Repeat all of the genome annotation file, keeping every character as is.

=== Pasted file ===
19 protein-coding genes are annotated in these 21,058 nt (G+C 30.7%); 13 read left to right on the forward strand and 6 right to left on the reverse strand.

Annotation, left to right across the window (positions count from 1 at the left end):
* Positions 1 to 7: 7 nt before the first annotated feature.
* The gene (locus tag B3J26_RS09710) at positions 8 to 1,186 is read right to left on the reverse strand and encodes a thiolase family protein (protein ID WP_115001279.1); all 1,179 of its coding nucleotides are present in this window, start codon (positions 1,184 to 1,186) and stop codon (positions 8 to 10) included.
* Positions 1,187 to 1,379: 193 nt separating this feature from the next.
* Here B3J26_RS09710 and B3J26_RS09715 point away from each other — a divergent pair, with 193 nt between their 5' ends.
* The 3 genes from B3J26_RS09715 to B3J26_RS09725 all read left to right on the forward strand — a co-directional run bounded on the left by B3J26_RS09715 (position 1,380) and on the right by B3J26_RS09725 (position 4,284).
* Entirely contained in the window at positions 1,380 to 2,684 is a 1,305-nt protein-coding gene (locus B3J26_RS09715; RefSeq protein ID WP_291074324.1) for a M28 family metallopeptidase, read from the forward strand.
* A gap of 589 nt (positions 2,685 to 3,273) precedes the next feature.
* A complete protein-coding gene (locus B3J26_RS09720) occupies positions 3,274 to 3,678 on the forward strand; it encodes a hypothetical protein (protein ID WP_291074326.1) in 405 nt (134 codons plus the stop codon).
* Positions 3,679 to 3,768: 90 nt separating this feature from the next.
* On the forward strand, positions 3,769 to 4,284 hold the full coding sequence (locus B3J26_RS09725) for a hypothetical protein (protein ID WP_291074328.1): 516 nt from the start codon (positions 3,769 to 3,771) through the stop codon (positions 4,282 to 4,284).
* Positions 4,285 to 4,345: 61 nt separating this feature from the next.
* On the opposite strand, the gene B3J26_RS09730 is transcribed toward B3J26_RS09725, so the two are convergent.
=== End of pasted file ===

19 protein-coding genes are annotated in these 21,058 nt (G+C 30.7%); 13 read left to right on the forward strand and 6 right to left on the reverse strand.

Annotation, left to right across the window (positions count from 1 at the left end):
* Positions 1 to 7: 7 nt before the first annotated feature.
* The gene (locus tag B3J26_RS09710) at positions 8 to 1,186 is read right to left on the reverse strand and encodes a thiolase family protein (protein ID WP_115001279.1); all 1,179 of its coding nucleotides are present in this window, start codon (positions 1,184 to 1,186) and stop codon (positions 8 to 10) included.
* Positions 1,187 to 1,379: 193 nt separating this feature from the next.
* Here B3J26_RS09710 and B3J26_RS09715 point away from each other — a divergent pair, with 193 nt between their 5' ends.
* The 3 genes from B3J26_RS09715 to B3J26_RS09725 all read left to right on the forward strand — a co-directional run bounded on the left by B3J26_RS09715 (position 1,380) and on the right by B3J26_RS09725 (position 4,284).
* Entirely contained in the window at positions 1,380 to 2,684 is a 1,305-nt protein-coding gene (locus B3J26_RS09715; RefSeq protein ID WP_291074324.1) for a M28 family metallopeptidase, read from the forward strand.
* A gap of 589 nt (positions 2,685 to 3,273) precedes the next feature.
* A complete protein-coding gene (locus B3J26_RS09720) occupies positions 3,274 to 3,678 on the forward strand; it encodes a hypothetical protein (protein ID WP_291074326.1) in 405 nt (134 codons plus the stop codon).
* Positions 3,679 to 3,768: 90 nt separating this feature from the next.
* On the forward strand, positions 3,769 to 4,284 hold the full coding sequence (locus B3J26_RS09725) for a hypothetical protein (protein ID WP_291074328.1): 516 nt from the start codon (positions 3,769 to 3,771) through the stop codon (positions 4,282 to 4,284).
* Positions 4,285 to 4,345: 61 nt separating this feature from the next.
* On the opposite strand, the gene B3J26_RS09730 is transcribed toward B3J26_RS09725, so the two are convergent.